- Australian lithium production is expected to increase from 229,000 tonnes (in lithium carbonate equivalent terms) in 2017–18 to around 311,000 tonnes by 2019–20, as the Greenbushes mine is upgraded and several newer mines ramp up. All production is expected to be exported.
- Rising production is forecast to push export revenue up from $905 million in 2017–19 to $1.2 billion by 2019–20.
While the past few years has seen sharp falls — driven by the conclusion of LNG mega projects — the next few years are likely to see an increase in investment activity.
- A year on from the release of our last publication, the value of committed projects at the end of October 2018 stood at just $30 billion, down from $122 billion a year earlier. The decline has been driven by the substantial completion of the final three projects in Australia’s recent wave of LNG investment, together valued at around $100 billion: Ichthys, Prelude and Wheatstone.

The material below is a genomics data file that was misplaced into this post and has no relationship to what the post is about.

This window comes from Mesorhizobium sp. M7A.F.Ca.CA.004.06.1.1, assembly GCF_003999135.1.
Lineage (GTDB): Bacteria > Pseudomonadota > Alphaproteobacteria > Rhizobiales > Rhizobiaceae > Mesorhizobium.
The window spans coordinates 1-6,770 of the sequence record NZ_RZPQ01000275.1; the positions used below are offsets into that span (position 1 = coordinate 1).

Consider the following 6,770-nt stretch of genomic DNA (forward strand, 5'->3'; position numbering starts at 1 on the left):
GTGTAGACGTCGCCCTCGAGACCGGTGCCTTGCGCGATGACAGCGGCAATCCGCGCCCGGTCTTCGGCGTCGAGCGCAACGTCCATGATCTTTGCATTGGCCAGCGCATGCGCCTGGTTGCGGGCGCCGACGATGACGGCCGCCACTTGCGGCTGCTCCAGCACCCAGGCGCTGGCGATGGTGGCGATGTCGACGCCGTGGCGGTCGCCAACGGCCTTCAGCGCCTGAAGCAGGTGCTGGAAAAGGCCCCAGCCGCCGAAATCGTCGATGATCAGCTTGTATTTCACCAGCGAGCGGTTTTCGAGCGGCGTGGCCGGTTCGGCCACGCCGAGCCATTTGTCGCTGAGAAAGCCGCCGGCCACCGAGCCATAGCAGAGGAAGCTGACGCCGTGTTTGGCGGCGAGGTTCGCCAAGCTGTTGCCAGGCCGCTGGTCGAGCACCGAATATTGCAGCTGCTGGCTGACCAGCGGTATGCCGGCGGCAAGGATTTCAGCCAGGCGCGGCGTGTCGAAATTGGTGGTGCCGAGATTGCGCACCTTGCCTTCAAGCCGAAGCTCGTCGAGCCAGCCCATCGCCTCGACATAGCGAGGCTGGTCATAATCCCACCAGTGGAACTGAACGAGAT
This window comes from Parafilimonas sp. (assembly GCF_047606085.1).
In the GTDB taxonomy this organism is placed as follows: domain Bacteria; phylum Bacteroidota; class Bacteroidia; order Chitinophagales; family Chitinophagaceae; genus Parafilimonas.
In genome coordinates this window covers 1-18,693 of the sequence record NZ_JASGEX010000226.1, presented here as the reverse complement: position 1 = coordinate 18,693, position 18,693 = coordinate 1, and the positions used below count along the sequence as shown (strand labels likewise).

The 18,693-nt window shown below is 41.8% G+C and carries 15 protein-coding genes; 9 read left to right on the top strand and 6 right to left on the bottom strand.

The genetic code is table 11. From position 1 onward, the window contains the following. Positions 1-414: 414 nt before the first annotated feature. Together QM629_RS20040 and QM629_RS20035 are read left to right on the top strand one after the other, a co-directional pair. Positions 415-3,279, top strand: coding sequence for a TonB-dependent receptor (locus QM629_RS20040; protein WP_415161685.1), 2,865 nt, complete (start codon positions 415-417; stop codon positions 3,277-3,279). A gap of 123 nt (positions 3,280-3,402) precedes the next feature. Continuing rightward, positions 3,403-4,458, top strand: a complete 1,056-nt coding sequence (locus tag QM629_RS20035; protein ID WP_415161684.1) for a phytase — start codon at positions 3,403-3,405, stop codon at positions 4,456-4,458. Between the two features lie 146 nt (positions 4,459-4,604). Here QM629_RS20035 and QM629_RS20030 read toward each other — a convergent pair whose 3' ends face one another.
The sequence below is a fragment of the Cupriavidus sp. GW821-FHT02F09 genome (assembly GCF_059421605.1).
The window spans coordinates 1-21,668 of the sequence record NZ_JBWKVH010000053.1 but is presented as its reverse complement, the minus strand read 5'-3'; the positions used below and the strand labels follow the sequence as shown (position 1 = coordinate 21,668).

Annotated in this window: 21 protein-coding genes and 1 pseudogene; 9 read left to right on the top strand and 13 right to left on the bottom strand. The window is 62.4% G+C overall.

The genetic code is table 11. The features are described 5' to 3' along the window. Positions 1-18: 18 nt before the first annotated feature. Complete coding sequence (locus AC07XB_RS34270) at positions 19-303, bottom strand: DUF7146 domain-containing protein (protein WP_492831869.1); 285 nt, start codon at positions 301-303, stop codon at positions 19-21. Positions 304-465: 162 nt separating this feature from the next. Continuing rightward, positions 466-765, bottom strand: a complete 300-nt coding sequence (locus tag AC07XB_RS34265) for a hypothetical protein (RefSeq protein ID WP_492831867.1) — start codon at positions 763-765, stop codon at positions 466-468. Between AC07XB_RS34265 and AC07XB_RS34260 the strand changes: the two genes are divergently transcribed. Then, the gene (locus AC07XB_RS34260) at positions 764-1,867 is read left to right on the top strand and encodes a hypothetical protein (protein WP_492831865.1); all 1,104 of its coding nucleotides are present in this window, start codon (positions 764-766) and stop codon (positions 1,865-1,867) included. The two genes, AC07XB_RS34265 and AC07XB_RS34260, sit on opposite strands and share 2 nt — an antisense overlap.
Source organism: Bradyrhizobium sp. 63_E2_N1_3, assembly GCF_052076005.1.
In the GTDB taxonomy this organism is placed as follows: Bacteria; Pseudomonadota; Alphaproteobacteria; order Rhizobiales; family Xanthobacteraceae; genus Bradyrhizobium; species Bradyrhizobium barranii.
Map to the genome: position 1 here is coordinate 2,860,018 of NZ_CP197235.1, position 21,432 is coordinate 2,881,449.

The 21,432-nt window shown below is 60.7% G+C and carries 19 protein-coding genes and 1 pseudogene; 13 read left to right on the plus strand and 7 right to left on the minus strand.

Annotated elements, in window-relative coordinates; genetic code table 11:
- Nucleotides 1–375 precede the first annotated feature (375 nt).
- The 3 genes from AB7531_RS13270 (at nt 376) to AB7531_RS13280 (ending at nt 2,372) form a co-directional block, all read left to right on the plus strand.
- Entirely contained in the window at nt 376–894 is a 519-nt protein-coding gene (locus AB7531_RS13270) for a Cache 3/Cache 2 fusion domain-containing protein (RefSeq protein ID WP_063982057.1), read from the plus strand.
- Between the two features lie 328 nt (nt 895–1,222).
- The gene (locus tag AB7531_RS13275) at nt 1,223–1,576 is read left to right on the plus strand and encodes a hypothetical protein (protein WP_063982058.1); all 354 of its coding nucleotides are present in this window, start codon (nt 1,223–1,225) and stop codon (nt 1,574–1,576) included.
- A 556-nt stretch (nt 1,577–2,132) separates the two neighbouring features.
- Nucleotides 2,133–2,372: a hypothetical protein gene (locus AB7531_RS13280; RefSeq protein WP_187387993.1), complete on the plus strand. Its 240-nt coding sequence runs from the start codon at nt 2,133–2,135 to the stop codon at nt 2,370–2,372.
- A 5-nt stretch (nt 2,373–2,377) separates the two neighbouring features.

- The value of ‘publicly announced’ projects, as well as the number and value of projects being examined for ‘feasibility’, has increased slightly over the past 12 months. This pick-up in investment activity likely reflects the impact of higher commodity prices, a lower Australian dollar and growing confidence about the long-term outlook for global commodity demand.
- While the improvement in the outlook will not be comparable to the boom of last decade, it points to some significant emerging opportunities for Australia’s resources and energy